One of the most taught literary terms is irony. In both fiction and in life, irony is all around. Common types of irony are: verbal, situational, and dramatic. It is critical that students distinguish between each type as they read. Asking students to create storyboards that depict each type of irony makes teaching these elements a breeze.
Poe is a master of using irony in his work, and often just one type at a time. Students will enjoy identifying the use of irony in "The Cask of Amontillado.
A prime example of verbal irony in "The Cask of Amontillado" is when an unsuspecting Fortunato is being led to his death by his former acquaintance, Montresor. As Montresor lures him into the catacombs, he questions Fortunato about his well-being. Montresor notices Fortunato has a cough, which is growing more severe the farther down the catacombs they travel. He asks if Fortunato would like to turn back. Fortunato replies, “I shall not die of a cough.” Montresor knowingly replies, “True – true.” The audience finds out at the end that this was in fact use of verbal irony. Montresor appeared to mean that the cough was harmless, but what he was also saying was that he planned to kill Fortunato.
(These instructions are completely customizable. After clicking "Copy Activity", update the instructions on the Edit Tab of the assignment.)
Create a storyboard depicting the types of irony used in "The Cask of Amontillado."
(You can also create your own on Quick Rubric.)
| Excellent |
| Proficient |
| Emerging |
| Try Again |
Three Types of Irony:
Student followed the task for this assignment. They included three different forms of irony, and correctly explained them.
Student has two forms of irony displayed and correctly explained.
Student only has two or three types displayed, but not correctly supported
Work attempts to show irony however, it's unclear or only presents one type.
Provides Irony Using Direct Quotes
The student has clearly provided the reader with three different examples of irony and they are clearly explained in an exemplary way.
Student clearly provided the reader with two examples of irony. However, the examples may not be exemplary.
Student has identified one or two weak example of irony.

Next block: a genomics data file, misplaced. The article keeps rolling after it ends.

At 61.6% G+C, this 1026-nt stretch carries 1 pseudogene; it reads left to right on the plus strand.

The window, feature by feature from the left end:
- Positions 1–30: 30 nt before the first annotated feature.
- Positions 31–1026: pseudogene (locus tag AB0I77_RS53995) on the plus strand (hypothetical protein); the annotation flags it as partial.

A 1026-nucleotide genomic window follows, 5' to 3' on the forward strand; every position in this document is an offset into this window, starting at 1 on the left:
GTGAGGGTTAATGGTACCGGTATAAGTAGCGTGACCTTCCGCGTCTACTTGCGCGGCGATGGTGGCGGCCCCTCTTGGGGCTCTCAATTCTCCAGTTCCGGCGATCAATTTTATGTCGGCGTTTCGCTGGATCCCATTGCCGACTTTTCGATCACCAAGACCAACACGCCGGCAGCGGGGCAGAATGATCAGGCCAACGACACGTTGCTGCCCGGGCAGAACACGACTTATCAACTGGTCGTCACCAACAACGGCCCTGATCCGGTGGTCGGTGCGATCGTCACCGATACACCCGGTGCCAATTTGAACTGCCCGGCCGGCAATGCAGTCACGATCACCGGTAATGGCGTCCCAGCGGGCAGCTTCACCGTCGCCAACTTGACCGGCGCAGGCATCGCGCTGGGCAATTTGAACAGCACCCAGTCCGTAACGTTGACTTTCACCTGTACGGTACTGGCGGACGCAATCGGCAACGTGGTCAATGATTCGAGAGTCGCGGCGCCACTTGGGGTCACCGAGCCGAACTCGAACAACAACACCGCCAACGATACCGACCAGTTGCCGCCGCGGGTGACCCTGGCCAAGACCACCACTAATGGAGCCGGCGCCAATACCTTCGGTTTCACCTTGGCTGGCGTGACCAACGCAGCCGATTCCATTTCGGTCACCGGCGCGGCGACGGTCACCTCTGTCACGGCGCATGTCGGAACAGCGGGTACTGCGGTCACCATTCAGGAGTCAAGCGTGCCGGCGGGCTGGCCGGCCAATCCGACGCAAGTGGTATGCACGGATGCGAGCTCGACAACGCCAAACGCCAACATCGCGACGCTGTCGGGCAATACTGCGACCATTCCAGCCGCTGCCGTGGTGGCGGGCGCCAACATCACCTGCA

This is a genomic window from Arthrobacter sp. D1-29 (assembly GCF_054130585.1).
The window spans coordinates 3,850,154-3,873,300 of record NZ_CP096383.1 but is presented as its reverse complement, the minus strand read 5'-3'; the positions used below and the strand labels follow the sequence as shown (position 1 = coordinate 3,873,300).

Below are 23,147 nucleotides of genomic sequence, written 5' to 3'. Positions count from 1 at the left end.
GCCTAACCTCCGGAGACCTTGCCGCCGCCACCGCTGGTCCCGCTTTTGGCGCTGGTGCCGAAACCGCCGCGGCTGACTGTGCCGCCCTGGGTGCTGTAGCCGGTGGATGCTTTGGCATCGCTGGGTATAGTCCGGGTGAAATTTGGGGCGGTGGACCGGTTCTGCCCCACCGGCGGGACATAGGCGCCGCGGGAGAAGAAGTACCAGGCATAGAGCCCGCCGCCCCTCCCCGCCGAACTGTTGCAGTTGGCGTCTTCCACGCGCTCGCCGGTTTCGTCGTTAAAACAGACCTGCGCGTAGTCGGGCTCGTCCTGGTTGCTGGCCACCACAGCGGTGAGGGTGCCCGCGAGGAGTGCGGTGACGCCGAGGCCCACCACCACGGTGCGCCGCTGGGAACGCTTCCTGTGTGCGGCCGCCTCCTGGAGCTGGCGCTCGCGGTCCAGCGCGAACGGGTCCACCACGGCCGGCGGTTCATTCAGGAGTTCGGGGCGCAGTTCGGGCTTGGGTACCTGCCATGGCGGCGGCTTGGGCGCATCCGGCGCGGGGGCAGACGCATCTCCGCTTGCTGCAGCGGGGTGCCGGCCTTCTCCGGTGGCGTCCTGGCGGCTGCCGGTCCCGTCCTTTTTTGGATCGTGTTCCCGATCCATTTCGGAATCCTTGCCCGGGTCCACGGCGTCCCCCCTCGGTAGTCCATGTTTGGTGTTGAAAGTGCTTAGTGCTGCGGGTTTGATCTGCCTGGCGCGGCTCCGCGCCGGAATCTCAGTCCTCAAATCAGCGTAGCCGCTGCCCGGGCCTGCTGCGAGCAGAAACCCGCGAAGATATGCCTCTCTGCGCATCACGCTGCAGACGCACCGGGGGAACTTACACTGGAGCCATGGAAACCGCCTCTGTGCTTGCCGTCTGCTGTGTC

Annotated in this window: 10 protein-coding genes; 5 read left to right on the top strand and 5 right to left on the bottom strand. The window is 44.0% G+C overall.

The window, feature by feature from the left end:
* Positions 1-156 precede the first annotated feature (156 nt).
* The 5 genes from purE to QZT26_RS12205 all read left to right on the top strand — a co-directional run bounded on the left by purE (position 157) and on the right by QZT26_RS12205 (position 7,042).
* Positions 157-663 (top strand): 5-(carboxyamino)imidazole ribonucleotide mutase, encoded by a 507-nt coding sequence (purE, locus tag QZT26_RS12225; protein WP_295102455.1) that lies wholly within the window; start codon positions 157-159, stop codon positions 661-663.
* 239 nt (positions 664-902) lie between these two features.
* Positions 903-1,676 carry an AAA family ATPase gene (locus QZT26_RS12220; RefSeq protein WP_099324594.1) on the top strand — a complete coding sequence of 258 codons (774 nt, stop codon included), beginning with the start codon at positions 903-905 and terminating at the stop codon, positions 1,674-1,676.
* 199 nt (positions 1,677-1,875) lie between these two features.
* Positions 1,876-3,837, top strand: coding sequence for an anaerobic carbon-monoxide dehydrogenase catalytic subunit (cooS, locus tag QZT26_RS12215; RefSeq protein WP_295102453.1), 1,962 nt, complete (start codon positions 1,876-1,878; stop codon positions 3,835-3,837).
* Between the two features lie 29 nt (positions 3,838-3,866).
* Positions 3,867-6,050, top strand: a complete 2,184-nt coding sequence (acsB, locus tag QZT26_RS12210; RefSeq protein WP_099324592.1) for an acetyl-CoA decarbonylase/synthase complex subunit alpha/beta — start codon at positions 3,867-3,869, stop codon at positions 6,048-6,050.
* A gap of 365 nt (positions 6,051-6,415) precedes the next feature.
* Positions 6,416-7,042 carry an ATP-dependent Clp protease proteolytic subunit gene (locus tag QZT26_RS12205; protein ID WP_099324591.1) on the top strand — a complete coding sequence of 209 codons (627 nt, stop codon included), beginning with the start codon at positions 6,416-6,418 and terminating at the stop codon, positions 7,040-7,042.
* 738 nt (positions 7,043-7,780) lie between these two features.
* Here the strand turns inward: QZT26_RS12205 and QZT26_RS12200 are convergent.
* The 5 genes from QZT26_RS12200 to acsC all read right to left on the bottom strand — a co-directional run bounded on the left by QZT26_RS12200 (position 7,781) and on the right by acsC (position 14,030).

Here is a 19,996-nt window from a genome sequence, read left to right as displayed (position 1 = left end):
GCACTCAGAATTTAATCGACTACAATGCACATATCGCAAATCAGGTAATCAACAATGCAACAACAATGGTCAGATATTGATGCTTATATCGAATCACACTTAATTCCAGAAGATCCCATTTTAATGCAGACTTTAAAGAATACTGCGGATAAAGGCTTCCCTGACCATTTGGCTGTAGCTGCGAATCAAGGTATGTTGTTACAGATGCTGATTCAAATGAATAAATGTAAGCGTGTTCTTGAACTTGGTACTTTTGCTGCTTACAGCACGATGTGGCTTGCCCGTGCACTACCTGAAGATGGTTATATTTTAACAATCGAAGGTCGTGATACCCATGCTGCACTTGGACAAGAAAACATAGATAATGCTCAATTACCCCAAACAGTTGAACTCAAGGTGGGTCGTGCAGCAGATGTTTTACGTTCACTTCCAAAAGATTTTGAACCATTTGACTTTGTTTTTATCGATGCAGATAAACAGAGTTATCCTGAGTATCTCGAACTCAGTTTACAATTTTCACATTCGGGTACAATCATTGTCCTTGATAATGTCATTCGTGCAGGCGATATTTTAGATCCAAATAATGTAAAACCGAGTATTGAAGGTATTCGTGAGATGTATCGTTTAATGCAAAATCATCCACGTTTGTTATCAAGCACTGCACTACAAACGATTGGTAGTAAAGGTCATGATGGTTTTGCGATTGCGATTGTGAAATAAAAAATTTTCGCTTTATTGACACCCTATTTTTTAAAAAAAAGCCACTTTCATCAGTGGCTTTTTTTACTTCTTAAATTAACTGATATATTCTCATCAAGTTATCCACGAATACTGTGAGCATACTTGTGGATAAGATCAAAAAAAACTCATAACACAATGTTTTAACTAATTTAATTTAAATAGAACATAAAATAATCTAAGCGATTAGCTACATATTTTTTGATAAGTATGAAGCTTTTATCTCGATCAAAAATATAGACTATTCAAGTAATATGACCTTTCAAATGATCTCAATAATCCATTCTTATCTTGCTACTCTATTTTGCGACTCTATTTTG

Student has not identified irony in the story through use of direct quotations.
Understand the Effect of Irony Through explanation
Student has provided a clear example of the effect of all three types of irony and explained in great detail.
Student has provided explanations of the effect of the irony for two or three examples of irony in sufficient detail.
Student has attempted to provide an explanation of the effect of one or two example(s) of irony in limited detail.
Student did not provide any explanations of irony from the reading.
Student has no errors and the work is commendable.
Student has very few errors. Good effort has been displayed.
Student has some mechanical issues; little effort is shown; somewhat appealing; partially incomplete.
Student has grammar, mechanic or correctness issues that prohibit the understanding of Irony; or incomplete; visually unappealing.
Start by outlining what irony is and the various forms it might take. Describe how an ironic situation contains a difference between what is anticipated and what actually happens. After some basic introduction, highlight three different types of irony. Teachers can provide simple definitions of verbal, situational, and dramatic irony.
Give the students samples of each sort of irony and ask them to identify it and explain why it falls under that category. Discuss how each type affected the event or story. Teachers can use examples from the literature that students might be familiar with or explore real-life examples.
Compare and contrast several forms of irony with your students. How do their impacts on narrative compare to one another and how do they differ from one another? Students can also use Venn Diagrams to bring the comparisons to a visual form and make multiple comparisons at a time.
Give examples or brief paragraphs where irony is discernible. Students should examine and debate the type of irony being used in pairs or groups. Students can also apply these concepts to already read stories and essays.
Ask the students to consider the value of adopting irony in storytelling as you draw the conversation to a close. Describe how irony can improve a reader's comprehension, interest, and emotional connection to a story.
A disparity between what is spoken and what is meant constitutes verbal irony. Verbal irony is demonstrated in the narrative through Montresor's approach to Fortunato, who is shown to be kind and caring. While covertly plotting to kill Fortunato, Montresor poses as his friend.
Situational irony happens when a situation's result differs from what is anticipated. Fortunato's assurance in his wine knowledge and failure to recognize that he is being led to his own death in the catacombs are two instances of situational irony in the novel.
Dramatic irony heightens the tension in "The Cask of Amontillado." The tension mounts with each step Montresor makes to bring Fortunato into the tombs since, as readers, we are aware of his nefarious plan. We are anticipating Fortunato's coming demise, but he is still unaware, which creates this suspense.
Since Montresor confesses his guilt to an unidentified audience fifty years after the incident, the story's conclusion is ironic. The fact that he is telling the story of his ideal retaliation while remaining anonymous and unrepentant adds to the satirical tone of the story as a whole.